But nothing prepared me for the biriyani. Kacche ki Gosht biriyani. First of all, I was surprised to see it on the menu. A kacche gosht biriyani style I thought is a dying art. The amount of patience that it requires is humongous and the training involved in making good ones is mediocre. So much so that some articles suggested that there were only a handful of those khansamas alive in Hyderabad. I believe it is being replaced by more mediocre techniques. That is why I was surprised to see it on the menu. Why is this so difficult? This type of biriyani technique uses raw meat over long grain rice and is cooked till the meat is, well, cooked. Cooking raw meat over rice is not an easy technique, so rarely do hotels make this form of biriyani. The outcome was a biriyani with a lot more flavour than ones from most hotels. Well cooked mutton and the flavours of slow cooking seeping in resulted in a lovely biriyani. A good brinjal side dish completed the dish.

The haleem though was a disappointment. It was partially cooked and finished off in the stove, something that was a turn off even before eating, and tasting it only confirmed the worst. The biriyani more than made up for the terrible haleem
The sweets of the festival were a mixed bag. The Qubani Meeta is something that should be left to the classics, especially in a festival like this. An alien flavour spoilt what would have been an otherwise very good dish. A little probing revealed that it was flavoured with Roohafsa, a rose flavoured syrup used extensively in the region. That ended up making the dish a little too sweet, even for someone like me with a sweet tooth. The double ka meeta and payasams were good enough to finish a meal with an awesome biriyani.
This festival is all about the biriyani and the raan. The menu changes everyday so I hope you get these when you visit. Fingers crossed! The festival is on till the 25th of June! 

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Chennai, Eating out, Food Festivals, Hyderabaid, Indian, Nizam, Ramadan, Ramzan Specials, South Indian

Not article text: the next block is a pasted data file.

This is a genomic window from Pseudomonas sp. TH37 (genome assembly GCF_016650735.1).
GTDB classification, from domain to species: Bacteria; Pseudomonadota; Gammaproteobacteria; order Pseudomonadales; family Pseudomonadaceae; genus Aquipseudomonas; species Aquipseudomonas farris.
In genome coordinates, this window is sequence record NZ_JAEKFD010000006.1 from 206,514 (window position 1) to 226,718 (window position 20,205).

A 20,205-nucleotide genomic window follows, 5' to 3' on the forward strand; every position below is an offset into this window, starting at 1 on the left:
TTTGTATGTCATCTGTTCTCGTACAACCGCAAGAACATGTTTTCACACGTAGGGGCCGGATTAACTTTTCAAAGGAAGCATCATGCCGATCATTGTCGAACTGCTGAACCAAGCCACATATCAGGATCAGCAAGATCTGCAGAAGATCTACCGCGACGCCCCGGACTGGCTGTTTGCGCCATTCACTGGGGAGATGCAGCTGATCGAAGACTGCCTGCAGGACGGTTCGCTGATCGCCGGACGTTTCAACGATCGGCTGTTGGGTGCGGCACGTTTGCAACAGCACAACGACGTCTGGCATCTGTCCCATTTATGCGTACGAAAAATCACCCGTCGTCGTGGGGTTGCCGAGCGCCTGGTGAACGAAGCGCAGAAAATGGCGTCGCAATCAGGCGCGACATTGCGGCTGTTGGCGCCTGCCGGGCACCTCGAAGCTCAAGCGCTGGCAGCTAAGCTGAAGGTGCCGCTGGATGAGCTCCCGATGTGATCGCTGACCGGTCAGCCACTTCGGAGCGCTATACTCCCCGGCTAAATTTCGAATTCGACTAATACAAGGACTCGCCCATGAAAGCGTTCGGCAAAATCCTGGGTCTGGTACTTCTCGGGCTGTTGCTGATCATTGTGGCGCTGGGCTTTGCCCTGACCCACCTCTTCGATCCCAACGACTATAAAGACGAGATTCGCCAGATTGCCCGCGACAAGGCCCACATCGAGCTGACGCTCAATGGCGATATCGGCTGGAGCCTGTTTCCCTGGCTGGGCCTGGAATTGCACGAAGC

The Nizami Ramadan Repast

The search of haleem continues and the disappointments continue. Luckily sometimes the rest of the food makes up, or in this case more than makes up for the haleem. Hyatt has flown in a chef from Hyderabad to recreate the dinners of the Nizams. This is not an iftar buffet, but a dinner buffet. An invite to any royal food festival is exciting, but during Ramadan, festival like the Nizami past are more exciting. It gives us a chance to sample Ramadan food from around the country.

And the first thing he seems to have re-created is the Raan. Literally a lamb leg piece, which colloquially is a funny phrase, the first dish served on the plate was a stunner. Succulent and flavourful with spices adding depths of flavour without overpowering the natural flavour of the mutton, this one dish was enough to make dinner great. There were other starters, a nice but not-juicy sheekh kebab, an excellent chicken kebab and two wonderful vegetarian dishes, a cheesy grilled cauliflower and a soft vegetarian kebab, but the Raan was too good to miss and fill up the tummy with others.

But nothing prepared me for the biriyani. Kacche ki Gosht biriyani. First of all, I was surprised to see it on the menu. A kacche gosht biriyani style I thought is a dying art. The amount of patience that it requires is humongous and the training involved in making good ones is mediocre. So much so that some articles suggested that there were only a handful of those khansamas alive in Hyderabad. I believe it is being replaced by more mediocre techniques. That is why I was surprised to see it on the menu. Why is this so difficult? This type of biriyani technique uses raw meat over long grain rice and is cooked till the meat is, well, cooked. Cooking raw meat over rice is not an easy technique, so rarely do hotels make this form of biriyani. The outcome was a biriyani with a lot more flavour than ones from most hotels. Well cooked mutton and the flavours of slow cooking seeping in resulted in a lovely biriyani. A good brinjal side dish completed the dish.